Figure B

The first thing that you need to do is select a location to store your backup file.

Once you choose a backup location, the Back Up Files wizard will prompt you to choose the types of files that you want to back up. As you can see in Figure C, every type of data file that you can think of is included by default. There's even an Additional Files option that will pick up any data files that don't fall into the predefined categories. You can pick and choose the types of files you want to back up by selecting the check boxes.

Figure C

The Back Up Files wizard includes just about every type of data file in its default configuration.

When you click Next, the scheduling screen which will prompt you to decide how often you want to create a backup, as shown in Figure D. While the default is Weekly, you can also choose Daily or Monthly from the How Often drop down list. Of course, the What Day and What Time options will change accordingly.

Figure D

You'll be prompted to choose a schedule for your backups.

Now, you'll click the Save Settings and Start Backup button. When you do, the Back Up Files wizard will scan your computer for the data file types you selected and begin backing up your files. As it does, you'll see a progress bar.

Subsequent backups

Once you create the initial backup, you really never have to think about backing up your files again since the Back Up Files wizard will regularly back up your files according to the schedule you set. It will also keep a lookout for any new or modified files and automatically add those to the backup.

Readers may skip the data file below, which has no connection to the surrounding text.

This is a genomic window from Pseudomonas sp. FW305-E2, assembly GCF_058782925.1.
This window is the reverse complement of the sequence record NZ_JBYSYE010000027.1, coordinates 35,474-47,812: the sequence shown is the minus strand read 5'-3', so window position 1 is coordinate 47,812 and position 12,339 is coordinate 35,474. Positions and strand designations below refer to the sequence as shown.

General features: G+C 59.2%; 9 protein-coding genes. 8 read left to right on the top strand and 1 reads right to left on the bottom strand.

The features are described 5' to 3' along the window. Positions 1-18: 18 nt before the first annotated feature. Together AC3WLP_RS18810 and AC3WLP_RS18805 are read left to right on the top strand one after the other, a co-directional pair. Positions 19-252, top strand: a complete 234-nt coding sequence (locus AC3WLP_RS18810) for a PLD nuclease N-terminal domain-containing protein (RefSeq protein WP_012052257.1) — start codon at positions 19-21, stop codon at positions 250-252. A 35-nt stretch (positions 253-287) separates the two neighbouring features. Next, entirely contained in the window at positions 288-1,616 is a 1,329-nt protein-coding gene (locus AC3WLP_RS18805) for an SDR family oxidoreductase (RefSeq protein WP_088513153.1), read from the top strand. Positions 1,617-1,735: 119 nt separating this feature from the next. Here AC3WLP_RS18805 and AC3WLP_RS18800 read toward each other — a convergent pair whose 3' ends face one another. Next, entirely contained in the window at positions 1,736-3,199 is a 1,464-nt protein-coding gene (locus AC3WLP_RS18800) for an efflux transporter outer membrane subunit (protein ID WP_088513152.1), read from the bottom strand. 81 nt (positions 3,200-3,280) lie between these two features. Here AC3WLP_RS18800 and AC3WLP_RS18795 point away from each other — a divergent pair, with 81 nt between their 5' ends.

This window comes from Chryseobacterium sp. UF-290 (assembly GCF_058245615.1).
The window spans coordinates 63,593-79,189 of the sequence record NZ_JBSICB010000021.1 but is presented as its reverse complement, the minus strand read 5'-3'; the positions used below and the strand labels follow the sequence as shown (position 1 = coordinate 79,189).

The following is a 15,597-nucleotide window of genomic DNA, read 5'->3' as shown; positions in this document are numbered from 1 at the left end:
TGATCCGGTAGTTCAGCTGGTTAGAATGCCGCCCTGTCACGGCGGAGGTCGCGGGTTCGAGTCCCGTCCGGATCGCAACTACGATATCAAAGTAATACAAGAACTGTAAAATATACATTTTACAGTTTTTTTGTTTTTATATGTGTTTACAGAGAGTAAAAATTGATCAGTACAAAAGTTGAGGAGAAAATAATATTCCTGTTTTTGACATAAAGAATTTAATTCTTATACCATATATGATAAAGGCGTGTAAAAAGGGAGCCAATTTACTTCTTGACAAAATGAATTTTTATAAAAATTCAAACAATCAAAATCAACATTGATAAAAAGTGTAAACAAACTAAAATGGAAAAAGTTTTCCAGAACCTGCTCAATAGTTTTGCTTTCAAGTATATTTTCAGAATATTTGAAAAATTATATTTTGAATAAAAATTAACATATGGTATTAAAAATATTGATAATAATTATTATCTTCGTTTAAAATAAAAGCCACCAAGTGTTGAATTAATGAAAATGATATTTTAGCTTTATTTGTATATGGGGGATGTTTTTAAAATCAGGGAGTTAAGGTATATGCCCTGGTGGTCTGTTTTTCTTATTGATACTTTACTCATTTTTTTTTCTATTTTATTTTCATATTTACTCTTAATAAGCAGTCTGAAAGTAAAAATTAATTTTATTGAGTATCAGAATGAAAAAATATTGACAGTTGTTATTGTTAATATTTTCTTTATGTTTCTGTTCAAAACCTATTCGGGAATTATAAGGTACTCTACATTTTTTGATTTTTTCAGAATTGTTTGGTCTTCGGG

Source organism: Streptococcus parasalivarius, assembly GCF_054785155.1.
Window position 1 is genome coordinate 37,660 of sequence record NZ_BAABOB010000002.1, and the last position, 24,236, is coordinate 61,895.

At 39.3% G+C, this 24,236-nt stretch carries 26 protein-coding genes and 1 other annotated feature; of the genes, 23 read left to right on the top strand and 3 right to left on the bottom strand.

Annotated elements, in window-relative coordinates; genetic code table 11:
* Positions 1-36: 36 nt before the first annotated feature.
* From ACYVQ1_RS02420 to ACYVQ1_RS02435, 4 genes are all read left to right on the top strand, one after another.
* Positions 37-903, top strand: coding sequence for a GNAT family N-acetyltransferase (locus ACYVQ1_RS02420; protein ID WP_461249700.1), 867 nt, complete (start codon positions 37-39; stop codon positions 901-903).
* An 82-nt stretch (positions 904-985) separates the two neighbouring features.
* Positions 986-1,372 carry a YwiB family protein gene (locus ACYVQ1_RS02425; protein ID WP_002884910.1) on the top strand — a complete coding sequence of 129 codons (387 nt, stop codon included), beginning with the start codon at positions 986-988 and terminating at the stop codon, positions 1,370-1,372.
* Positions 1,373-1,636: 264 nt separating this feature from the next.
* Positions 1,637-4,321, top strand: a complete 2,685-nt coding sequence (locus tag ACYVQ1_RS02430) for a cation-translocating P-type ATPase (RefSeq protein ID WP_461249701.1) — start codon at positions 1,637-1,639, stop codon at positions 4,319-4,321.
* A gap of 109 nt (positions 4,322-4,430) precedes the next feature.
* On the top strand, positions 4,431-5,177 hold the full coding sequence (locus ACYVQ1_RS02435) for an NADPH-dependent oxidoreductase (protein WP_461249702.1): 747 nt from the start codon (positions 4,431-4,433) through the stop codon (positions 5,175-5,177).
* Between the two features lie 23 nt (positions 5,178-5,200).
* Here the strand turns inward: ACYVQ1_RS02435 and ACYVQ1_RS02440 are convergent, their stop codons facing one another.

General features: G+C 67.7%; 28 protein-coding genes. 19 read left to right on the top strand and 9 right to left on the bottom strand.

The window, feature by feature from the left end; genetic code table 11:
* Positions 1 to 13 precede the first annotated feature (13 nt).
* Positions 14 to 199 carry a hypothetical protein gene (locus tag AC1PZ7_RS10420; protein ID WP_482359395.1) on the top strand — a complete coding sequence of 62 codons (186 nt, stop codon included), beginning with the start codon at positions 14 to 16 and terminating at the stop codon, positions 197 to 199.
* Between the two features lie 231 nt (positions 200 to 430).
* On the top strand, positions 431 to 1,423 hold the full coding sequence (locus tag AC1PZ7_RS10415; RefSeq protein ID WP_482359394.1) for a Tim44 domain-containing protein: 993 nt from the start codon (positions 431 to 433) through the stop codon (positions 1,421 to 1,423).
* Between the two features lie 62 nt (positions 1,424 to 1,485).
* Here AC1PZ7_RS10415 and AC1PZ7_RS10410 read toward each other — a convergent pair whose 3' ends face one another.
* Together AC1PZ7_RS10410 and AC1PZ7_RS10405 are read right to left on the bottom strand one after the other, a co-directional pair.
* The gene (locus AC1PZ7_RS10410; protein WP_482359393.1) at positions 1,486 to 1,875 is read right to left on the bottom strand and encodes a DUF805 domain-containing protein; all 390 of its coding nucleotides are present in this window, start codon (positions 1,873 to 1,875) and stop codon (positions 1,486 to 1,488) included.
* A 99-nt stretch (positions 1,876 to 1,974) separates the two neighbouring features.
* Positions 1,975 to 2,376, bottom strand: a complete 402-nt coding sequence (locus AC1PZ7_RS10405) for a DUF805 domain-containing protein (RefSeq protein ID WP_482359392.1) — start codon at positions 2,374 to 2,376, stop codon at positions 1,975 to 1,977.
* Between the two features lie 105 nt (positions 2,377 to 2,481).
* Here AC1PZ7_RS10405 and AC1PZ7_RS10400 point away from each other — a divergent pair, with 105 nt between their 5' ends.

You can return to the Backup Status and Configuration page at any time to check up on the Back Up Files wizard. As you can see in Figure E, the Backup Status section tells you when the last successful backup occurred as well as when the next backup will occur.

Figure E

You can keep tabs on the Back Up Files wizard in the Status section of the Backup Status and Configuration page.

If you ever need to create a backup on the fly, you can click the Backup Now button. Of course, you'll have to work through a UAC. You can also click the Change Backup Settings if you want to change file types, alter the schedule, and even create a completely new full backup.